Also from that date, travellers will no longer need to take pre-departure tests for travelling into England from abroad.
And, from the end of October, fully vaccinated passengers from non-red list countries will be able to replace day-two PCR tests with cheaper lateral flow tests.
Anyone testing positive, however, will still need to isolate and take a free PCR test to help identify new variants.
From 4am on September 22nd, the following eight destinations will be removed from the red list; Turkey, Egypt, Kenya, Pakistan, Bangladesh, Oman, The Maldives and Sri Lanka.
Transport Secretary Grant Shapps said: “Today’s changes mean a simpler, more straightforward system. One with less testing and lower costs, allowing more people to travel, see loved ones or conduct business around the world while providing a boost for the travel industry.
“Public health has always been at the heart of our international travel policy and with over 44 million people fully vaccinated in the UK, we are now able to introduce a proportionate updated structure that reflects the new landscape.”
Scientists at University of Manchester make massive breakthrough on dementia
A massive step forward in the search for a cure for dementia
Scientists at the University of Manchester have discovered that a common blood pressure drug that could help people suffering from vascular dementia.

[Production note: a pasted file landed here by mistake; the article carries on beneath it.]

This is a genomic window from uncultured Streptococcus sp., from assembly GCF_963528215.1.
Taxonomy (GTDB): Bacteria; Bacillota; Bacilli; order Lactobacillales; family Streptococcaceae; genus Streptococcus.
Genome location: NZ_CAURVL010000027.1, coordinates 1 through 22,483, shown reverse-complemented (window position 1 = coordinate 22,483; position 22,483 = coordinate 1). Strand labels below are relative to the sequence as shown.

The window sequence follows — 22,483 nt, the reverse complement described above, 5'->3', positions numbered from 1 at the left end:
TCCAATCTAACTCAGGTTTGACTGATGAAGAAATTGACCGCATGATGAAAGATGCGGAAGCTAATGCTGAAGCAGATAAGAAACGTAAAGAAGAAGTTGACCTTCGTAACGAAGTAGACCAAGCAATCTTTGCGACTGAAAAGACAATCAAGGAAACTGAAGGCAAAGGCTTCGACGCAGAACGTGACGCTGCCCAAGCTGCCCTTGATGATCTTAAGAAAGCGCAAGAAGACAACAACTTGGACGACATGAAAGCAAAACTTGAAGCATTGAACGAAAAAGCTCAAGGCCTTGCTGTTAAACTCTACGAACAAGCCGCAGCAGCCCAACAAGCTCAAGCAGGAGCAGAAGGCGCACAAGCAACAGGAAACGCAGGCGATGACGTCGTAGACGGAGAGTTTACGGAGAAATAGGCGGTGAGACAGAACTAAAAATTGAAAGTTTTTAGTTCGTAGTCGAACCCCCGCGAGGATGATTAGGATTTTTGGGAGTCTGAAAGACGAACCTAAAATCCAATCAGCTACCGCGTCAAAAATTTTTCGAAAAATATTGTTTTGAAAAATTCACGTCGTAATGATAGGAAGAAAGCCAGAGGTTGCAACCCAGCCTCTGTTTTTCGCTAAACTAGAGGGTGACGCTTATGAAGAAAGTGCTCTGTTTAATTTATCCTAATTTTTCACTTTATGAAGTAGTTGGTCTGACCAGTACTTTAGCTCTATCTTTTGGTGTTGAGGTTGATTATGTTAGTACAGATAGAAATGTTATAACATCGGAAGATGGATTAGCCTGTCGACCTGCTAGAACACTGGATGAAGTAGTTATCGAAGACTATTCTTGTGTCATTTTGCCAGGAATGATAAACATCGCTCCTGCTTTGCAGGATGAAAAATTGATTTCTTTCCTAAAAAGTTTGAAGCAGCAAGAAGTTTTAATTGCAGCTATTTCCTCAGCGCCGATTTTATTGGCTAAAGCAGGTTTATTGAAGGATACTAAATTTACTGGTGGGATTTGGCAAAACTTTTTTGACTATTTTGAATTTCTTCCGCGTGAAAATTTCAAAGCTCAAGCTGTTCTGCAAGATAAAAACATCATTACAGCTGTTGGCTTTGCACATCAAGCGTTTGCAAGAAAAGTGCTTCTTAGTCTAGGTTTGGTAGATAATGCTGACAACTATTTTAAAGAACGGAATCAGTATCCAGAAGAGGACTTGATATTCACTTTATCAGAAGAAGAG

Amlodepine is used to treat high blood pressure, but could potentially serve a purpose in tackling a type of vascular dementia caused by damaged and ‘leaky’ small blood vessels in the brain, according to research part-funded by the British Heart Foundation and published today in the Journal of Clinical Investigation.
High blood pressure is known to be the main risk factor in developing vascular dementia.
Researchers came to their conclusion by analysing blood flow in the brains of mice with high blood pressure and vascular damage in the brain.
Mice treated with amlodipine had better blood flow to more active areas of the brain. Their arteries were able to widen, allowing more oxygen and nutrients to reach the parts of the brain that needed it most.
The team also discovered for the first time that high blood pressure decreases the activity of a protein called ‘Kir2.1’ that is present in cells lining the blood vessels and increases blood flow to active areas of the brain.
They now hope to trial amlodipine as an effective treatment for vascular dementia in humans, making it the first clinically proven treatment for vascular dementia if successful.
Dr Adam Greenstein, Clinical Senior Lecturer in Cardiovascular Sciences at the University of Manchester, who led the Manchester team, told ITV News: “The way vascular dementia develops has remained a mystery until now, and there are currently no clinically proven treatments.